the lazy grub-hunters of the Salinas valley

On a Friday afternoon in the second week of warm weather after the week of freezing that came after the first week of warm weather, it rained, and the mosquitoes were born. It’s still a summertime eden in the land of air and light, but now there are these fumbling fat and fragile insects, stumbling through the air, made of little enough that they can put a hair in your pore and suck blood out of it. I saw the very first ones, this evening, when I went on a walk down by the slough where I saw the grizzly tracks. The slough is filled with water, now, after the rain, and the water is stagnant and brown, and the flies came up out of it, and populated the earth. And then after I got home I sat on the back steps to read in the eleven p.m. light in front of the shed where the raven with only one wing lives, and they came out of the ether to greet my forehead, bump, bump. I’m reading East of Eden, or rather I’ve started. Or rather I read the introduction, which is some terrible vomit of academia that claims in the space of twenty pages and in the most inaccessible language possible that Steinbeck wrote the book as a way to cast his “evil, unfaithful, cold and un-nurturing” ex-wife, quite literally, as a whore, and also compares the book, again and again, to the bible. And so afterwards it was with great apprehension that I started the first chapter. And then on the second or third page (I don’t remember which) Steinbeck (in this autobiographical history of his family) describes the Native people of the Salinas valley as “an inferior breed without energy, inventiveness, or culture, a people that lived on grubs and grasshoppers and shellfish, too lazy to hunt and fish.” And Steinbeck was supposed to be some sort of perceptive person? With, like, a broad understanding of the history of a place, and the nature of man? Gimme a break. I am so sick of living in a world where crap like this exists. And for some perspective, this was 1952, not 1852. No, wait, there is no excuse for stupid crap like that. Seeing as the rest of the book is, as far as I can tell, about what a hard time white immigrants had even surviving in the valley they had colonized, it’s a little hypocritical to write off the people who managed to thrive there for thousands of years before you came. Vomit!

But I am going to try and read it anyways. Because I like epic family histories more than almost anything, and The Grapes of Wrath is one of my favorite books of all time, and Ann Marie says that East of Eden is even better.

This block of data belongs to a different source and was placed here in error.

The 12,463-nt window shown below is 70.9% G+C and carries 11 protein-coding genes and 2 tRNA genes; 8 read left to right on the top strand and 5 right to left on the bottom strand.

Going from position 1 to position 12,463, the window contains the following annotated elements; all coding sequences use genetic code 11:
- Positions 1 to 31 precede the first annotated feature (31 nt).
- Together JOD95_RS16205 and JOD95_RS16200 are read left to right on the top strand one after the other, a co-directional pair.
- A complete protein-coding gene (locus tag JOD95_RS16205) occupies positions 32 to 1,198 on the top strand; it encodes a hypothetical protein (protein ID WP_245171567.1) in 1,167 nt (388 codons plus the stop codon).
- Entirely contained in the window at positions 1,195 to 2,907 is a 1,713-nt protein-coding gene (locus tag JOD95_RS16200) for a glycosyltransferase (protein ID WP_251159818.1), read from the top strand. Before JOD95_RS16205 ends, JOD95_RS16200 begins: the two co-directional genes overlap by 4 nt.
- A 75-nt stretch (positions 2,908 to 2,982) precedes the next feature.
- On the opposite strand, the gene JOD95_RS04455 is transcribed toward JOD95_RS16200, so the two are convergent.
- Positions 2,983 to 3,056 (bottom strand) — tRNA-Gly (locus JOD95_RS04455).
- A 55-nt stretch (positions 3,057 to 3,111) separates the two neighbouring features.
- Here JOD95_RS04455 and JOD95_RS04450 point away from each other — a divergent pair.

Tomorrow! It is the weekend. I took a nap today after work, a three-hour nap during which I dreamed of living all the summer long without a watch, on some land somewhere in the Interior, and catching fish and drying them and canning them and putting them away and getting all ready, like a squirrel, for the wintertime. And what would that be like? I can only imagine it, because I do not have it, yet. But Tomorrow! I will do some putting away, I am going to make a huge bubbling caribou stew and can it in the fresh new mason jars that Debbie picked up for me in town. I want to make more jerky, too, and dry it in the sun- the sun!

River came through today and brought some halibut, she’d gone halibut fishing in the deep ocean and so I fried some up and ate it with ketchup, and River made an eggplant stew with caribou and beet greens and we ate that too, and injera.

Now it’s nearly midnite and the birds are singing like it’s four a.m., the sky a pale blue, the sun dropped low behind the river. There is no time here, no time- a cornucopia of time, the longest day of your life, with eight hour naps between banquets of sun.

So much happiness!

the land of air and light

the land of air and light

3 thoughts on “the lazy grub-hunters of the Salinas valley

  1. No time is a wonderful thing.
    Hopefully in the coming years none of us will wear watches.
    All we are and all we need to know comes from the sun.

  2. I have read all of Steinbeck’s work without finding a trace of bias directed toward the so-called “common man.”

    Personal opinion, I don’t think East of Eden was his best work. Cannery Row and Sweet Thursday were fantastic. The Wayward Bus was incredibly well-written.

  3. Buffalo- no, so far in East of Eden, he hasn’t had any beef with the “common man”. Only Native people, and women, who are cast as heartless, loveless, inhuman, one-sided robots without complex personalities.

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